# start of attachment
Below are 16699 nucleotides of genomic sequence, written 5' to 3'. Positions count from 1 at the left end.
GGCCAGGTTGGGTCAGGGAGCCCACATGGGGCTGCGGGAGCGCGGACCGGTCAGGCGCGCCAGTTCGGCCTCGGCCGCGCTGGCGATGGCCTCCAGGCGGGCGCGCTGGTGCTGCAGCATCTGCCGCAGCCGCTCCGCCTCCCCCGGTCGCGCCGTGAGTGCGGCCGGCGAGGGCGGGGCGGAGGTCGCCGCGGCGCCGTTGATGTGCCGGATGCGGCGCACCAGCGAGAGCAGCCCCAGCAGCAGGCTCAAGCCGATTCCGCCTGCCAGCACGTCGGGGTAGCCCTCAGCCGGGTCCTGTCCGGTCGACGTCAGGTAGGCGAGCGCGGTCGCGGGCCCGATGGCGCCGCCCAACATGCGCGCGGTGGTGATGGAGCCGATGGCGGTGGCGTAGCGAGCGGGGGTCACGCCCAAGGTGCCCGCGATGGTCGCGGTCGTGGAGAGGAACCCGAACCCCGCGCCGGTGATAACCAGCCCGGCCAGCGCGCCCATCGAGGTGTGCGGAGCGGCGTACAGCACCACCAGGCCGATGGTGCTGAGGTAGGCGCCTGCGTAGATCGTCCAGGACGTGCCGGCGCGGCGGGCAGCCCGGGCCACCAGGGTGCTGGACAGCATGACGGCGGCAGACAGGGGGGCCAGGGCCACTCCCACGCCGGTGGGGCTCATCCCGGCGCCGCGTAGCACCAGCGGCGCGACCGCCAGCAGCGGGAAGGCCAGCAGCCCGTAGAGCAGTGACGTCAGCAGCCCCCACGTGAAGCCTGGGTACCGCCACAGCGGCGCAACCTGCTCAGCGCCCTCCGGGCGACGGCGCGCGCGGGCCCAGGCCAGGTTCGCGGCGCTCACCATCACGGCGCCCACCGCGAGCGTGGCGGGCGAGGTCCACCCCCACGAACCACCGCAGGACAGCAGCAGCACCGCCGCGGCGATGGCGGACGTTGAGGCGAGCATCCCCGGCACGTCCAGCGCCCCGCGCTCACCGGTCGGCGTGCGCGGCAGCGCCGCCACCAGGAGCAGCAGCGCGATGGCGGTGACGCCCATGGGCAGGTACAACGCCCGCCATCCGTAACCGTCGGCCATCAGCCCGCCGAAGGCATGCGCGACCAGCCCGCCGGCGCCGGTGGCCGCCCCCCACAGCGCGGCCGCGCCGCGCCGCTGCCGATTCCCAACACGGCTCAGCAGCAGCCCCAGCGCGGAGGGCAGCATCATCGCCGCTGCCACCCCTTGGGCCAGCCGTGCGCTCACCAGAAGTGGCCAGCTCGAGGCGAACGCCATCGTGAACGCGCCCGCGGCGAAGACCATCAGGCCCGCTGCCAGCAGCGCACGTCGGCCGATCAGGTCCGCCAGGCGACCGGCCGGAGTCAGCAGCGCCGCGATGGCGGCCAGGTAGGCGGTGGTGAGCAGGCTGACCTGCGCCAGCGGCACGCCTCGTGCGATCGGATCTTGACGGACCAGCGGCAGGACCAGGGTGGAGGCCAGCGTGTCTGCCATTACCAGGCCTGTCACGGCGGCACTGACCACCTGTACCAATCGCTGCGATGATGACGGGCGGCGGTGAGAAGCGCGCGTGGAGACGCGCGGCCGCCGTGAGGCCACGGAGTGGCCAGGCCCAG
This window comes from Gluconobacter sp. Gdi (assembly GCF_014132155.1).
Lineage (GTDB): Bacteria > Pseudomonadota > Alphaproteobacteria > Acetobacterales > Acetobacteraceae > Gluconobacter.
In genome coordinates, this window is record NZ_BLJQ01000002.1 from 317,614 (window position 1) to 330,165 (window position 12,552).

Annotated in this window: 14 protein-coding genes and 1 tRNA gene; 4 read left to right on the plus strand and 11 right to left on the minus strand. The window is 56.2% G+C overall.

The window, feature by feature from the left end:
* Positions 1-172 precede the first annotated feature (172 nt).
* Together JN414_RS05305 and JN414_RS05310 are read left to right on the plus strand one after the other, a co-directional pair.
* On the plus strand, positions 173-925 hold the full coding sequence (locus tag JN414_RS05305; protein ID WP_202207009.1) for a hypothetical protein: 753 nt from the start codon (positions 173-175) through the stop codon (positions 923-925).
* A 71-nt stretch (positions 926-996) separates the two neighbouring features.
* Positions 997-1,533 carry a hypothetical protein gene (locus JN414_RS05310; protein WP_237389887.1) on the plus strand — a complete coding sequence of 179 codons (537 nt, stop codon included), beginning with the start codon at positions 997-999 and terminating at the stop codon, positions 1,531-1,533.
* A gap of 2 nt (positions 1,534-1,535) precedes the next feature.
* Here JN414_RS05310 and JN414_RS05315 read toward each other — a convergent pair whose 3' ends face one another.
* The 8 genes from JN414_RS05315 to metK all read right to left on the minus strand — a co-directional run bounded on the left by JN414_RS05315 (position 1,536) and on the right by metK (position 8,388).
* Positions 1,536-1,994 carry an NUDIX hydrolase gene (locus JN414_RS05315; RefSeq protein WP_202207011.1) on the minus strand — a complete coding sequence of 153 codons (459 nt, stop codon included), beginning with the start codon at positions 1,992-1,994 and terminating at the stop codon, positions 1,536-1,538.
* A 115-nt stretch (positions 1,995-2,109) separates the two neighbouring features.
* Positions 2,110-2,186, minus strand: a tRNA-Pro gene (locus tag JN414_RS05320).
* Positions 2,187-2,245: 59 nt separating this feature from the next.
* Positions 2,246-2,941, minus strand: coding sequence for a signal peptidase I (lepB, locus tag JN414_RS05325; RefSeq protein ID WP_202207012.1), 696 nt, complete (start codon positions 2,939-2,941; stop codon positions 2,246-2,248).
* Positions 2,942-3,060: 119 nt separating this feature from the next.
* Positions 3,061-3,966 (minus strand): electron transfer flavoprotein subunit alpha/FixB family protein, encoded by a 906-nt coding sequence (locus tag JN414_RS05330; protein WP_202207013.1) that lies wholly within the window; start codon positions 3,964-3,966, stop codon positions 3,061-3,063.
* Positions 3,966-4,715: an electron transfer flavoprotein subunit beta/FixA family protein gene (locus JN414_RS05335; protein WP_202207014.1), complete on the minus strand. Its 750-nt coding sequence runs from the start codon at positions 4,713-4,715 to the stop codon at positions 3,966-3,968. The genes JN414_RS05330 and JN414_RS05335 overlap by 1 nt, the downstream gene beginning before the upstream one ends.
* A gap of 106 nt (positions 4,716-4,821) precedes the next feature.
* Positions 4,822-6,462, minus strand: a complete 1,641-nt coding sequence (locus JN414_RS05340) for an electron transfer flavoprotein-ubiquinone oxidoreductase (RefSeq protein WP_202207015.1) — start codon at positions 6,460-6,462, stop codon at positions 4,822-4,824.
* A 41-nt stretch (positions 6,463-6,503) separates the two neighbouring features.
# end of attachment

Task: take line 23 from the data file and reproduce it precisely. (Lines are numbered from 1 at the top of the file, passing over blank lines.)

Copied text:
* Positions 3,966-4,715: an electron transfer flavoprotein subunit beta/FixA family protein gene (locus JN414_RS05335; protein WP_202207014.1), complete on the minus strand. Its 750-nt coding sequence runs from the start codon at positions 4,713-4,715 to the stop codon at positions 3,966-3,968. The genes JN414_RS05330 and JN414_RS05335 overlap by 1 nt, the downstream gene beginning before the upstream one ends.